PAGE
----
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Why China is targeted with its made in China 2025 strategy [Copy link] 中文

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Post time 2018-4-20 10:48:00 |Display all floors

According to some research paper, US President Trump’s objective is not a full-blown trade war, but an attempt to stymie China’s goal of gaining global technological leadership, as outlined in its “Made in China 2025 Initiative”. What do you think about ‘Made in China 2025’?Why has the "Made in China 2025" program sparked concerns among some Western countries, particularly the US?

Foreign Firms Wary Of 'Made In China 2025,' But It May Be China's Best Chance At Innovation

(Forbes) China is attempting to meet the goals laid out in its "Made in China 2025" proposal, which aims to boost manufacturing innovation and promote home-grown products. The plan was introduced in May 2015 and implementation guidelines were completed last month by the Ministry of Industry and Information Technology, with the participation of more than 20 State Council departments. The program is perhaps overly ambitious, but key to upgrading China’s manufacturing industry.

But it doesn't come without some opposition. A report released by the European Union Chamber of Commerce in China on Tuesday, and other foreign manufacturers, have taken issue with the program as it provides government assistance to Chinese industries, thus reducing the competitiveness of foreign firms operating in China.

Lofty goals

The program aims to increase the domestic content of core materials to 40% by 2020 and 70% by 2025. At present, domestic content is relatively low for high-tech goods, with foreign content comprising more than 50% in these products on average. In some categories, such high-level digital control systems and high-level hydraulic components, China is almost entirely dependent on foreign production.

To lessen its reliance, China is focused on creating innovation centers, which will build a foundation for industrial development and generate a greater variety of high-end equipment.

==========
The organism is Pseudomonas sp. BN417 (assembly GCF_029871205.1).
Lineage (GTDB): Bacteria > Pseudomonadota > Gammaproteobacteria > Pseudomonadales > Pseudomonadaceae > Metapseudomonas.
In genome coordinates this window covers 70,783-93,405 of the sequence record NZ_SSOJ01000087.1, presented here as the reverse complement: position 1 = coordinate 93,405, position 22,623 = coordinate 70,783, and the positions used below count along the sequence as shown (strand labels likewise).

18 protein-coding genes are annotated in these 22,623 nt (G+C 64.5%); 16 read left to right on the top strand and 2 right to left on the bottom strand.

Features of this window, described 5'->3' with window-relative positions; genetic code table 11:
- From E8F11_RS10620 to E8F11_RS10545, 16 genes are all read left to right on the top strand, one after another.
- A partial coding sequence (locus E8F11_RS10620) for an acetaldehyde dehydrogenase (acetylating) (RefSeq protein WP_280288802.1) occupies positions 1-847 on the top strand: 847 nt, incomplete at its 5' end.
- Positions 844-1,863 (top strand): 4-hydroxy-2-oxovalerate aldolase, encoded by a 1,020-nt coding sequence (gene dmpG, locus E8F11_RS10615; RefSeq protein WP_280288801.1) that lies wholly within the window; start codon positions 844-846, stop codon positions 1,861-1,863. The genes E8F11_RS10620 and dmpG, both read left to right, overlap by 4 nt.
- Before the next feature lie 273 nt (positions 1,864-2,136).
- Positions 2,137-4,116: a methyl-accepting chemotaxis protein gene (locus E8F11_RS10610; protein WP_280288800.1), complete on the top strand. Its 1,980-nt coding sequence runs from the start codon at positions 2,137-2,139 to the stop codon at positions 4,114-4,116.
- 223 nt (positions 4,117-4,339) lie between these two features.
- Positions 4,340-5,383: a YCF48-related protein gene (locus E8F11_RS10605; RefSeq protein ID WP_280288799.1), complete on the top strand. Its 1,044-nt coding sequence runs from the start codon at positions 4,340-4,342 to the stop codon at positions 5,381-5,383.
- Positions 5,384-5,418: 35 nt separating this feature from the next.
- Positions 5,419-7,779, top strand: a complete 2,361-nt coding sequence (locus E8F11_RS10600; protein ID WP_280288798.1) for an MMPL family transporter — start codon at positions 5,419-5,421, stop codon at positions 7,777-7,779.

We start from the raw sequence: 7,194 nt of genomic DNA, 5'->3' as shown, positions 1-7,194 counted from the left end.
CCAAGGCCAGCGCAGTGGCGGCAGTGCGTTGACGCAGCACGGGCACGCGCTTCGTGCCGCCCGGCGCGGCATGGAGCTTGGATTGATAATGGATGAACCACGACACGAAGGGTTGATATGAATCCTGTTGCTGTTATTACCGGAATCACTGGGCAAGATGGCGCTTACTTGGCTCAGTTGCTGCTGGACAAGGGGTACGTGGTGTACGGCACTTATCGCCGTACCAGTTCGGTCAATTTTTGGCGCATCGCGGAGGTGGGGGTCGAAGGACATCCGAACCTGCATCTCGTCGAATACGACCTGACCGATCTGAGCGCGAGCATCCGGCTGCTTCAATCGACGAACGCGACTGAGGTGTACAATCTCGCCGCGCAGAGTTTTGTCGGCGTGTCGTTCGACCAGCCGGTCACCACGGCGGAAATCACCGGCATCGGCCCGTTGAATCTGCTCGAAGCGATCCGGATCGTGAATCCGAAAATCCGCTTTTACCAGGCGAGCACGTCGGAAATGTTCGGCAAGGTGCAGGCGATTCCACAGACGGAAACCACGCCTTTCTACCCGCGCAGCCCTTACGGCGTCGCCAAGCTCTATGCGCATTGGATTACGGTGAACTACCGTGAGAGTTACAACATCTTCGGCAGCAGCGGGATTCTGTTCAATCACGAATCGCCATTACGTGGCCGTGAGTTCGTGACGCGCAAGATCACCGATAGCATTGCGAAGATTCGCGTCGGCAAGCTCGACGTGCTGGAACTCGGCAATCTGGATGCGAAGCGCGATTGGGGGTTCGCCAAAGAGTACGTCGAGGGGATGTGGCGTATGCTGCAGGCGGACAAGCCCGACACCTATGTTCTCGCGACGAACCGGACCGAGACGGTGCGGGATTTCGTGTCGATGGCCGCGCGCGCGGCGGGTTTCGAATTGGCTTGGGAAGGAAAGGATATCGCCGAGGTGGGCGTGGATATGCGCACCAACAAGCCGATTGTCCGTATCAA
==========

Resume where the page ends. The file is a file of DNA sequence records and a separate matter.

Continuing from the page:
Smart manufacturing pilot cities, like Ningbo in China’s coastal Zhejiang province, have focused on implementing smart equipment and using cloud computing. Vice Premier Ma Kai has recently encouraged attempts at smart manufacturing, noting that China needs to strive harder to reach international levels in the industry. China is far from reaching the vision of setting up factories that carry out production processes entirely without human intervention. As Boy Lüthje of Sun Yat-Sen University in Guangzhou has noted, even in the “smartest” factories in China, assembly lines in which workers carry out processes persist. China is in the nascent stages of "smart" production, and is addressing one aspect of this process at a time.

Innovation centers, which are to number 15 by 2020 and 40 by 2025, will assist the development of technology, smart manufacturing and creation of new materials. These centers make use of both public and private funds. Innovation centers are to focus on domestically-created, as opposed to foreign-created, technologies for security reasons, although it has been noted that this may restrict the technologies that can be applied.

Companies should also be encouraged to innovate more, as the number of globally-competitive innovative firms, like Alibaba and Xiaomi, have been limited in number. Science- and engineering-based product innovations have previously remained low in China due to a lack of sufficient funding for research with longer incubation periods. While innovation centers may address this gap, particularly for state-owned enterprises, venture capital funding should also be encouraged for private enterprises to inject staged funding into product development as needed. This can help China achieve one of the aims of "Made in China 2025": increase research and development spending to 1.68% of operating revenue by 2025, from less than 1% in 2015 and 1.26% in 2020.